Awesome! thanks for the explanation.

So GoP is just one method of compression. There are also others like MPEG-1, MPEG-2, h.264 etc.
Is iframe uncompressed and all full images?
What do dslrs like 7d and 5d use?
And what do higher end cameras like reds and arris use?
I'd love to know.

Thanks!
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#11 Phil Rhodes

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Posted 11 December 2011 - 11:55 PM

Most of this is available from Google.

Treating frames in groups is not so much a compression algorithm in itself as it is a characteristic of certain types of codec, particularly those which use delta compression or motion compensation. MPEG-1, MPEG-2 and h.264 (broadly, MPEG-4) have GOPs because they use motion compensation. It is possible to use some of these codecs (often MPEG-4 or MPEG-2) in I-frame-only mode, with an effective GOP length of one. This means the footage is easier to edit as each frame can be decoded without reference to others. It also makes the video easier, mathematically speaking, to compress and decompress, and removes the possibility of errors due to noise building up within a GOP. However, the perceived image quality for a given bitrate will not generally be as good in this case.

I-frames are compressed. Basic codecs may use techniques similar to JPEG, based on the discrete cosine transform, which are used by other non-GOP codecs (DV, HDCAM, etc) to compress all their frames individually. More advanced codecs, such as h.264, may use other techniques to compress their I-frames, which may also be available to compress fragments of image data stored for any B or P frame, which cannot be synthesized from previous or upcoming frames.

More or less all DSLRs use h.264. Some Nikon and Panasonic cameras can use motion-JPEG, but it is not competitive in terms of quality.

Red's "redcode" codec is an implementation of JPEG-2000, which is a more recent development intended to replace JPEG as a format for still images. JPEG-2000 did not catch on as a direct replacement for JPEG, but it does achieve slightly better compression performance through the use of more advanced mathematics, the discrete wavelet transform (as opposed to the discrete cosine transform). Rather than storing three greyscale images representing the RGB or YUV components of an image, redcode stores four greyscale images representing the red, blue, and two sets of green image data from the camera's bayer sensor. Red developed their camera very quickly and this design would have allowed them to use commercial off-the-shelf JPEG-2000 encoder parts. Since each frame is, more or less, a JPEG-2000 image, there is no GOP.

Alexa can output uncompressed data directly from the camera's sensor, which Arri call "Arriraw", over a standard SDI cable, although the receiving unit must be specially designed to understand it. Onboard recording is in Apple's ProRes codec, which is a discrete cosine transform-based codec similar in technical approach to motion-JPEG or I-frame-only MPEG. Again, no GOP.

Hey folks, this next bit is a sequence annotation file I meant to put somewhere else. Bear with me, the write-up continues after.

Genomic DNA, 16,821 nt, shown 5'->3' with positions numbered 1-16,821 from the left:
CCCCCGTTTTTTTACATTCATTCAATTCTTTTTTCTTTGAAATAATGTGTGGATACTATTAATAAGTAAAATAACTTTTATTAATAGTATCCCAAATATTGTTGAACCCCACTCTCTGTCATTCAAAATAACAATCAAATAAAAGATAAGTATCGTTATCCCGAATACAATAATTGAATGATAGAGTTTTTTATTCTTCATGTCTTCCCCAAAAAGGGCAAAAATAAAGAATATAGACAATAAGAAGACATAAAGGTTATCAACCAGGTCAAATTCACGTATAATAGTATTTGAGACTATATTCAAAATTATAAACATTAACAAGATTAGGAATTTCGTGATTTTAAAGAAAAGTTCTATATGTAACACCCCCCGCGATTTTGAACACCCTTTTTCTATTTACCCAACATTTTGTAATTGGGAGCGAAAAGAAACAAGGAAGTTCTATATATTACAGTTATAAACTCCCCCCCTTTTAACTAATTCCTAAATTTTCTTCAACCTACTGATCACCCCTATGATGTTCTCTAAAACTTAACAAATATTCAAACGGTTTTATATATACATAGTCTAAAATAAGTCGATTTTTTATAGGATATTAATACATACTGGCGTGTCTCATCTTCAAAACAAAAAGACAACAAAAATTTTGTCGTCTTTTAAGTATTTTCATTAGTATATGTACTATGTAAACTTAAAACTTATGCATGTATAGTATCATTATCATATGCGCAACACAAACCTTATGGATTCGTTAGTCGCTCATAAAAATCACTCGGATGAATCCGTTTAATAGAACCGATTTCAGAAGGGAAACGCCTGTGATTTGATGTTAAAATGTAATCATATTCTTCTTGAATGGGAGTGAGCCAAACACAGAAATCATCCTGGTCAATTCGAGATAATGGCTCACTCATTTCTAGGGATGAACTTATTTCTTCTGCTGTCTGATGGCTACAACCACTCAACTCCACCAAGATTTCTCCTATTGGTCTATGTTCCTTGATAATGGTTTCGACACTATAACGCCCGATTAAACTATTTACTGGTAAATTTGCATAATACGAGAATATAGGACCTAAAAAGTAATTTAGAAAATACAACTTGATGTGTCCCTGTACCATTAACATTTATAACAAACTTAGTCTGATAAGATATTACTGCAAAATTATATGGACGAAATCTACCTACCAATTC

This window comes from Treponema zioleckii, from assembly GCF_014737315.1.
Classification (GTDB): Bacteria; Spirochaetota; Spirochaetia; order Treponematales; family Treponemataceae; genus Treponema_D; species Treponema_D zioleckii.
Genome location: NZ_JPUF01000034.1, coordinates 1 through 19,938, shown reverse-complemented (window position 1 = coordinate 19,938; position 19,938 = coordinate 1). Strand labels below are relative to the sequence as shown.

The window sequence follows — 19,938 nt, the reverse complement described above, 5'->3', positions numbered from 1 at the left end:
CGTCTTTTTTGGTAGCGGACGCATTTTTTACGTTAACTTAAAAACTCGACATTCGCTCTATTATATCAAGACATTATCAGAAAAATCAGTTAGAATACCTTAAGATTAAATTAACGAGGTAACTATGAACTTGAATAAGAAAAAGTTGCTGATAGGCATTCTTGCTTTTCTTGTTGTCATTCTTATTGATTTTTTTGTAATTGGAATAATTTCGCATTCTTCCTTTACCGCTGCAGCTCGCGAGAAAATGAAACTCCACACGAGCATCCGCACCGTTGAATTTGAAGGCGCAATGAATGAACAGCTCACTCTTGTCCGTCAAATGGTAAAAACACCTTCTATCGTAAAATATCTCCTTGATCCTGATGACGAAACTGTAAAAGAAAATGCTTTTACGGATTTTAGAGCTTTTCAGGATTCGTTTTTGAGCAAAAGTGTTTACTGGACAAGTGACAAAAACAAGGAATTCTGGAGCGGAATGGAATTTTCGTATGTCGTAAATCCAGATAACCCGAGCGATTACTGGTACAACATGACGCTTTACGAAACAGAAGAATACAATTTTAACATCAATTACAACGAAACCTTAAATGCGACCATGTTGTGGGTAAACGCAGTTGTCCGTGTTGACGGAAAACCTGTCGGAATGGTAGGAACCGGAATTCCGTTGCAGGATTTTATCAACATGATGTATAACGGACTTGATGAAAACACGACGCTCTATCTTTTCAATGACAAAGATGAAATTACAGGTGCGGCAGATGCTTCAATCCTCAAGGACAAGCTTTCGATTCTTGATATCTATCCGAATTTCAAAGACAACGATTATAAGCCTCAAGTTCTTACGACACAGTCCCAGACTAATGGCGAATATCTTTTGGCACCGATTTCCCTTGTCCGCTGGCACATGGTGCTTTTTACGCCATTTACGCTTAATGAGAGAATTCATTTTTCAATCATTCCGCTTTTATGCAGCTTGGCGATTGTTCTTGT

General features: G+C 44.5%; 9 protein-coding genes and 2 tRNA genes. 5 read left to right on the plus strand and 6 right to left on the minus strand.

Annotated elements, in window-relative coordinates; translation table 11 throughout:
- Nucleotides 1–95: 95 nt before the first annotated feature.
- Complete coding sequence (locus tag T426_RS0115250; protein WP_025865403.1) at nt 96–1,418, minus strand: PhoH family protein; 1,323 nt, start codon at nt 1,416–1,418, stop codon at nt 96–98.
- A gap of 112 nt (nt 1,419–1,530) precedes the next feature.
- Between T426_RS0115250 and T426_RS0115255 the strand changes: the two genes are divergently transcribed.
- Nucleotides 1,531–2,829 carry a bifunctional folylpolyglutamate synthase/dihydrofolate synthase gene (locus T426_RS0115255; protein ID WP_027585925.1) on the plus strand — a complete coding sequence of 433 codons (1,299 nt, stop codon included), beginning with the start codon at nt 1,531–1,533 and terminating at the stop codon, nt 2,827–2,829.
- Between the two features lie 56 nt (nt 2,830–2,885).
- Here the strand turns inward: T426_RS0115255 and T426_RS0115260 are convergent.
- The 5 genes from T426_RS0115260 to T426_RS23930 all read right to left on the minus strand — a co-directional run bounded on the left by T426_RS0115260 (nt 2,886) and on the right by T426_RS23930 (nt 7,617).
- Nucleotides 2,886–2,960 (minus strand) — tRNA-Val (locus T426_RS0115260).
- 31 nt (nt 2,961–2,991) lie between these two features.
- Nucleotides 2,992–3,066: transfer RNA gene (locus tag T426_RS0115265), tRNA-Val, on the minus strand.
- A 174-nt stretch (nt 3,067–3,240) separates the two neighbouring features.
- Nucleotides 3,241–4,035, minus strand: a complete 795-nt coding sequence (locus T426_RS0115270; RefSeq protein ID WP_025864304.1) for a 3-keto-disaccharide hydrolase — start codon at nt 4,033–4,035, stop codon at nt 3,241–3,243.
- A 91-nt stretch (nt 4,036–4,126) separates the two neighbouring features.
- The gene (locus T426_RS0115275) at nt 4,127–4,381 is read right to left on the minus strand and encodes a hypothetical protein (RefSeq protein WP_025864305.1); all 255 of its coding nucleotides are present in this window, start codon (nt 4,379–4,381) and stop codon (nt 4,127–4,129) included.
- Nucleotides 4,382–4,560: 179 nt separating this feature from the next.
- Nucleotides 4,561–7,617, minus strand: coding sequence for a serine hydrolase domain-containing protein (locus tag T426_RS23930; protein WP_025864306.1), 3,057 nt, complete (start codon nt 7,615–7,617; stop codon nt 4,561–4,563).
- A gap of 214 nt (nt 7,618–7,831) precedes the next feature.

P
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#12 Keith Walters

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Posted 12 December 2011 - 05:24 AM

Awesome! thanks for the explanation.

So GoP is just one method of compression. There are also others like MPEG-1, MPEG-2, h.264 etc.
Is iframe uncompressed and all full images?
What do dslrs like 7d and 5d use?
And what do higher end cameras like reds and arris use?
I'd love to know.

Thanks!

It's important to understand that all still picture and video compression systems are essentially extremely complex computer programs.
There is a basic "dumb" compression/decompression strategy which sort of "free runs", producing the bulk of the data, and a lot of software "tweaks" which are able to anticipate potential signal errors and take steps to correct them. By no means does mean the software has any "intelligence" as such, these are all simply things that the programmers noticed during the development period and added extra program lines to eliminate them or make them less noticeable. This is precisely why RED keep pointing out that the newer versions of Redcode processing software can extract better quality, even from Redcode shot years ago on prototype machines.

An excellent example of software "fiddling" is what happens if you try to encode a video sweep pattern past the encoder's Nyquist limit.
A display with 1920 horizontal pixels can only properly display a maximum of 960 vertical lines, that is 480 back, and 480 white lines.
If you make up a test image of say a 100 lines to 2,000 lines sweep as a bitmap, and make that into part of a Blu Ray slideshow in 1920 x 1080 format, up to 960 lines will be displayed correctly, followed by a short grey bar right at the Nyquist point, and after that, you'll usually get what might best be described as a random bunch of 960-line-resolution "lumps".
Nyquist theory would predict that beyond the Nyquist limit you would get a fairly regular "screen door" effect, which bears little relationship to the actual number of lines on the original image but is entirely predictable. But the MPEG encoder is not "programmed" to follow Harry's laws you see, the programmer obviously thought that random bursts of the maximum resolution the system is displaying would look better than a lot of aliasing, and they're probably right!

Theory tends to go out the window when your system is really a computer simulation of an old-fashioned "dumb" system....